The search came months after the Archives, in January, retrieved 15 boxes of presidential records from Mar-a-Lago including more than 700 pages of classified material.

  Documents released by the National Archives in response to Freedom of Information Act requests show concerns raised by Democratic members of Congress and others throughout Trump’s presidency about his administration’s compliance with the records act. The correspondence also shows the Archives had reached out to the White House counsel's office in 2018 following a Politico report that Trump would rip up documents which aides then had to piece back together for the records. 

In January, the Archives stated the records they'd received from Trump included documents that had been torn up and taped back together "along with a number of torn-up records that had not been reconstructed by the White House."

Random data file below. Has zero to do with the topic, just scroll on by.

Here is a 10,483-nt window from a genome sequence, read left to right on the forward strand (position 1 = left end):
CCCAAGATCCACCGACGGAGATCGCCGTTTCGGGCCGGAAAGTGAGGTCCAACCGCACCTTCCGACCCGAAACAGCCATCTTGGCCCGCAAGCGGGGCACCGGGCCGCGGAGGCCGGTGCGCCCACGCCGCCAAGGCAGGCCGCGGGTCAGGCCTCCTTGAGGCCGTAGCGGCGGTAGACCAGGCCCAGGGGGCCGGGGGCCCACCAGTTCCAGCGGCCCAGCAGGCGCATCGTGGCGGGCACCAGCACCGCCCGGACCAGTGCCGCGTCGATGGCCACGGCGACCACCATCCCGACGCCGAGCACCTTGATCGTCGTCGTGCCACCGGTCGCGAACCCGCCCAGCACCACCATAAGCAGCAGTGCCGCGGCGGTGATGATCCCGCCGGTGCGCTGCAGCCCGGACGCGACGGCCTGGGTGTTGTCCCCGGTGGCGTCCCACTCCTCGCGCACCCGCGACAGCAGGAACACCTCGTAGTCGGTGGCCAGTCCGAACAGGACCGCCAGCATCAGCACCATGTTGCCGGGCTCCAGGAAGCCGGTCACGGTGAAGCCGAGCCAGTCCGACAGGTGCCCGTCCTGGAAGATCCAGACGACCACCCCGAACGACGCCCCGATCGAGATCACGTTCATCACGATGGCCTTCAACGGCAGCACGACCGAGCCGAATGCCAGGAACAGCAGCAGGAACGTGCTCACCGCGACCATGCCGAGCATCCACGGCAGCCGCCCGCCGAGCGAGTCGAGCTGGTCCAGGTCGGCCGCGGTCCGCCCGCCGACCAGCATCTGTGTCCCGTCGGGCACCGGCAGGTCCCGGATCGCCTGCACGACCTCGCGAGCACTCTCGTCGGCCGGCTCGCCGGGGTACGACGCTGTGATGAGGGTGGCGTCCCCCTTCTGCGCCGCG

Leonard, the former chief of the Information Security Oversight Office of the National Archives, said the White House office specifically devoted toward records access and management appears to have had “one hand tied behind their back” during the Trump administration, with aides “literally scurrying around, taping together pieces of paper that required retention and preservation.”

“It was a very chaotic process,” he said. 

'We told you so'

As the Trump administration was winding down, attorneys from liberal good government groups and historians went before then-D.C. District Judge Ketanji Brown Jackson seeking an emergency injunction. Attorney Anne Weismann wanted to force the White House and its Department of Justice attorneys to sign promises that rules would be followed for departing White House employees. She worried they would be destroying and taking records with them wrongly.